FIG. 2 shows a rigid rod 18 connected to move together with the outriggers 1 by means of spot welds 27, for example. An interlock 19, which interrupts the rod 18 at the level of each sliding outrigger, allows the individual sliding outriggers 1 to be uncoupled so that they move independently or together, as required. The rod 18, therefore, represents another possibility for the coupling of individual sliding outriggers 1, or all of them, with one another.
To encourage the relaxation of the oarsman while pulling in his legs into the starting position, the interposition of a soft spring 20 in the rigid rod 18 is appropriate: it encourages the movement of the oarsman into the starting position, thereby stabilizing his rowing rhythm, and can, therefore, encourage harmony during team rowing. When the legs of the oarsmen are sliding into the retracted position, the soft spring 20 is extended and stressed. To guarantee an impact-free braking for the sliding outrigger 1 shortly before the limit retracted position is reached, another hard spring 21 is connected in series with the soft spring 20, as shown in the embodiment, whereby only when the limit retracted position is reached, is it extended by a superimposed steel filament (not shown).
As shown in FIG. 3, the oar can be adjusted to the physical characteristics of the oarsman, because the length ratio of the inner lever 22 of the oar can be varied in relation to the outer lever 23 by means of multi-stage oarlock ring 24 which surrounds the oar grip. To facilitate transport and attachment, finally, there is a folding element 25 designed as a hinge with a bracket. The corresponding folding movement is indicated by the round arrow in FIG. 3.
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|US182023 *||Aug 4, 1875||Sep 12, 1876||Isaacs|
|US184031 *||Nov 7, 1876||Improvement in sliding rowlocks|
|US209960 *||Apr 4, 1877||Nov 19, 1878||Improvement in outrigger-boats|
|US230690 *||May 11, 1880||Aug 3, 1880||Rowing-gear for racing-boats|
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|DE301857C *||Title not available|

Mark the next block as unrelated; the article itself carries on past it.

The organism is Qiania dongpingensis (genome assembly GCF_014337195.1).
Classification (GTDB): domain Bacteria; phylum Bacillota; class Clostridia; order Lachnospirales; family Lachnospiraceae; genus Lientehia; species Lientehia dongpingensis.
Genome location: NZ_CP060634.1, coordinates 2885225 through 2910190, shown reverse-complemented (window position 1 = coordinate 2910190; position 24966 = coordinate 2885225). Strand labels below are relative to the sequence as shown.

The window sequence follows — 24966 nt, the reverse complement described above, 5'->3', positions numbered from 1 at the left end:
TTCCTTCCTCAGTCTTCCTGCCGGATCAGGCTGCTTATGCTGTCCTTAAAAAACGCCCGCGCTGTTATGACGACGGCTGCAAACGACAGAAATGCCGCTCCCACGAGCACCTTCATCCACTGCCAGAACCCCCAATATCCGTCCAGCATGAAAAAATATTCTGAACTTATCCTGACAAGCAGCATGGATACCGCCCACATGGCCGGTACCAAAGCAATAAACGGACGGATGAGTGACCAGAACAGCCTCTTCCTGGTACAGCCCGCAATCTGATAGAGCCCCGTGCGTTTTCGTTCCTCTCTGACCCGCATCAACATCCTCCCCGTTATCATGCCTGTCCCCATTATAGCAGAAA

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|GB607158A *||Title not available|
|GB2099773A *||Title not available|
|GB188500861A *||Title not available|
|1||V. Nolte, "Die Geschichte des Rollauslegerbootes", Rudersport, 26/81, pp. 526-527.|
|2||V. Nolte, "Uber die Wissenschaft beim Rollausleger", Rudersport, 30/81, pp. 639-642.|
|3||*||V. Nolte, Die Geschichte des Rollauslegerbootes , Rudersport, 26/81, pp. 526 527.|
|4||*||V. Nolte, Uber die Wissenschaft beim Rollausleger , Rudersport, 30/81, pp. 639 642.|
|Citing Patent||Filing date||Publication date||Applicant||Title|
|US4984986 *||Nov 7, 1989||Jan 15, 1991||Vohnout Vincent J||Apparatus and method for training oarsmen|
|US5092581 *||Jul 2, 1990||Mar 3, 1992||Michael Koz||Rowing exercise apparatus|
|US5873757 *||Aug 21, 1997||Feb 23, 1999||Van Balen; Gary L.||Adjustable oarlock pin and rigging assembly|
|US6095878 *||Feb 18, 1999||Aug 1, 2000||7V2 Corporation||Adjustable oarlock pin and rigging assembly|
|US6881112 *||Mar 3, 2003||Apr 19, 2005||Charles O. Kunz||Stroke cycle phase shift rowing|
|US7731637 *||May 9, 2008||Jun 8, 2010||D Eredita Michael||Simulated rowing machine|
|US7833136||Jan 12, 2008||Nov 16, 2010||Bell Edward J||Rowing trainer|
|US7946964||Jan 29, 2009||May 24, 2011||Gothro Anne G||Adjustable lateral instability feature for rowing simulator|
|US8002598||Jan 30, 2009||Aug 23, 2011||Ninham Paul John||Adjustable rowlock|
|US8192332 *||Jun 26, 2009||Jun 5, 2012||Blackstone Automation, LLC||Energy absorbing suspension equipment (EASE) for rowing machines|
|US8235874 *||Jun 4, 2010||Aug 7, 2012||D Eredita Michael||Simulated rowing machine|
|US20040175999 *||Mar 3, 2003||Sep 9, 2004||Kunz Charles O.||Stroke cycle phase shift rowing|
|US20070137552 *||Dec 19, 2005||Jun 21, 2007||Bridges Robert J||Flat or open water single-person rowing shell|
|US20090203503 *||Jan 29, 2009||Aug 13, 2009||Gothro Anne G||Adjustable lateral instability feature for rowing simulator|
|US20100035490 *||Jan 30, 2009||Feb 11, 2010||Ninham Paul John||Adjustable rowlock|
|US20100190615 *||Jun 26, 2009||Jul 29, 2010||Accelerate Inc.||Energy absorbing suspension equipment for rowing and general exercise machines|
|US20100248906 *||Jun 4, 2010||Sep 30, 2010||D Eredita Michael A||Simulated Rowing Machine|
|U.S. Classification||440/105, 114/363, 482/72, 440/106|
|International Classification||B63B1/14, B63H16/067, B63H16/06, B63H16/02|
|Cooperative Classification||B63B2001/145, B63B1/14, B63H16/06, B63H16/02|
|European Classification||B63B1/14, B63H16/06, B63H16/02|
|Jun 15, 1993||FPAY||Fee payment|
Year of fee payment: 4
|Aug 5, 1997||REMI||Maintenance fee reminder mailed|
|Dec 28, 1997||LAPS||Lapse for failure to pay maintenance fees|
|Mar 10, 1998||FP||Expired due to failure to pay maintenance fee|
Effective date: 19971231